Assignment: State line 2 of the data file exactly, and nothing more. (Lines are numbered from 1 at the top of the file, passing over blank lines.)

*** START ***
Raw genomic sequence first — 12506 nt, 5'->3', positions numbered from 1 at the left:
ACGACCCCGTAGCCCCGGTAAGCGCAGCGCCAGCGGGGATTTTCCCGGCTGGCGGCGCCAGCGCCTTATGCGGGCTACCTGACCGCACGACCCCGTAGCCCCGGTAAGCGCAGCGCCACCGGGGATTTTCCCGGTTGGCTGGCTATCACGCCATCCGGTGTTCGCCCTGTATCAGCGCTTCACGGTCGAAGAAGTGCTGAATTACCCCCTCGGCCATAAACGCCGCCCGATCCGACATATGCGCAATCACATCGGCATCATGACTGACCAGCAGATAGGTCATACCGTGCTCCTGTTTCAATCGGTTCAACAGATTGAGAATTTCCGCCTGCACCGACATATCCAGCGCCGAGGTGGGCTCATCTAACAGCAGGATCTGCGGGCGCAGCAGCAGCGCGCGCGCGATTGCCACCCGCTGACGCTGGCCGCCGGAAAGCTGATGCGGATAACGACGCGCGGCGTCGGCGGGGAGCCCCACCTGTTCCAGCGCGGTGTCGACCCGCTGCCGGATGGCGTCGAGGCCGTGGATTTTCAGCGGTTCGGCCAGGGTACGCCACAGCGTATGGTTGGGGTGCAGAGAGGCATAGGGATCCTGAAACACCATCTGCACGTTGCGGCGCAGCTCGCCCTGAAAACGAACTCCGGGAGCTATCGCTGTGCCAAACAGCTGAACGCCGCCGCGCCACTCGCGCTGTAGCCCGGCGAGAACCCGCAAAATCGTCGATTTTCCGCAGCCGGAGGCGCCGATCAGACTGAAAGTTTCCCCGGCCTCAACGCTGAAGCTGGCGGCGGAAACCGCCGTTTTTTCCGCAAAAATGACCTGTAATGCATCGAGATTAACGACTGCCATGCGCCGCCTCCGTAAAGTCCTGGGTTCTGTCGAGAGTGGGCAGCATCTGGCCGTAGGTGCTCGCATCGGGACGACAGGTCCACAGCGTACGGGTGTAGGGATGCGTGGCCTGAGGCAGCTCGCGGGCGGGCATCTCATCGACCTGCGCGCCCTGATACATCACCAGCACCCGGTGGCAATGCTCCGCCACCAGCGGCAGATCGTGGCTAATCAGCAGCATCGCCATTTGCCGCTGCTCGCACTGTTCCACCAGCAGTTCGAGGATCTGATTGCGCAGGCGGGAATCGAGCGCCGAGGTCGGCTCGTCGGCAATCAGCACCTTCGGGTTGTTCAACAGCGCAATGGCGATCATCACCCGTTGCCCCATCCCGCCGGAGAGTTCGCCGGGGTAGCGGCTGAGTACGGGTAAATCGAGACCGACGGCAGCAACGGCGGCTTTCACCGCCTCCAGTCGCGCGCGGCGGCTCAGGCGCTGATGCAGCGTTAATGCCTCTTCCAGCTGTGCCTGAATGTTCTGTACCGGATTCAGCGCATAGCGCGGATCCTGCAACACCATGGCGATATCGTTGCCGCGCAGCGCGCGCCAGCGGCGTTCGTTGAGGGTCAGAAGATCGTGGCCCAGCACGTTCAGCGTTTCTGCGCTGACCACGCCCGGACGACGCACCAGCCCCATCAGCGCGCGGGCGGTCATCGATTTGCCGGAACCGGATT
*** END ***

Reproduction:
ACGACCCCGTAGCCCCGGTAAGCGCAGCGCCAGCGGGGATTTTCCCGGCTGGCGGCGCCAGCGCCTTATGCGGGCTACCTGACCGCACGACCCCGTAGCCCCGGTAAGCGCAGCGCCACCGGGGATTTTCCCGGTTGGCTGGCTATCACGCCATCCGGTGTTCGCCCTGTATCAGCGCTTCACGGTCGAAGAAGTGCTGAATTACCCCCTCGGCCATAAACGCCGCCCGATCCGACATATGCGCAATCACATCGGCATCATGACTGACCAGCAGATAGGTCATACCGTGCTCCTGTTTCAATCGGTTCAACAGATTGAGAATTTCCGCCTGCACCGACATATCCAGCGCCGAGGTGGGCTCATCTAACAGCAGGATCTGCGGGCGCAGCAGCAGCGCGCGCGCGATTGCCACCCGCTGACGCTGGCCGCCGGAAAGCTGATGCGGATAACGACGCGCGGCGTCGGCGGGGAGCCCCACCTGTTCCAGCGCGGTGTCGACCCGCTGCCGGATGGCGTCGAGGCCGTGGATTTTCAGCGGTTCGGCCAGGGTACGCCACAGCGTATGGTTGGGGTGCAGAGAGGCATAGGGATCCTGAAACACCATCTGCACGTTGCGGCGCAGCTCGCCCTGAAAACGAACTCCGGGAGCTATCGCTGTGCCAAACAGCTGAACGCCGCCGCGCCACTCGCGCTGTAGCCCGGCGAGAACCCGCAAAATCGTCGATTTTCCGCAGCCGGAGGCGCCGATCAGACTGAAAGTTTCCCCGGCCTCAACGCTGAAGCTGGCGGCGGAAACCGCCGTTTTTTCCGCAAAAATGACCTGTAATGCATCGAGATTAACGACTGCCATGCGCCGCCTCCGTAAAGTCCTGGGTTCTGTCGAGAGTGGGCAGCATCTGGCCGTAGGTGCTCGCATCGGGACGACAGGTCCACAGCGTACGGGTGTAGGGATGCGTGGCCTGAGGCAGCTCGCGGGCGGGCATCTCATCGACCTGCGCGCCCTGATACATCACCAGCACCCGGTGGCAATGCTCCGCCACCAGCGGCAGATCGTGGCTAATCAGCAGCATCGCCATTTGCCGCTGCTCGCACTGTTCCACCAGCAGTTCGAGGATCTGATTGCGCAGGCGGGAATCGAGCGCCGAGGTCGGCTCGTCGGCAATCAGCACCTTCGGGTTGTTCAACAGCGCAATGGCGATCATCACCCGTTGCCCCATCCCGCCGGAGAGTTCGCCGGGGTAGCGGCTGAGTACGGGTAAATCGAGACCGACGGCAGCAACGGCGGCTTTCACCGCCTCCAGTCGCGCGCGGCGGCTCAGGCGCTGATGCAGCGTTAATGCCTCTTCCAGCTGTGCCTGAATGTTCTGTACCGGATTCAGCGCATAGCGCGGATCCTGCAACACCATGGCGATATCGTTGCCGCGCAGCGCGCGCCAGCGGCGTTCGTTGAGGGTCAGAAGATCGTGGCCCAGCACGTTCAGCGTTTCTGCGCTGACCACGCCCGGACGACGCACCAGCCCCATCAGCGCGCGGGCGGTCATCGATTTGCCGGAACCGGATT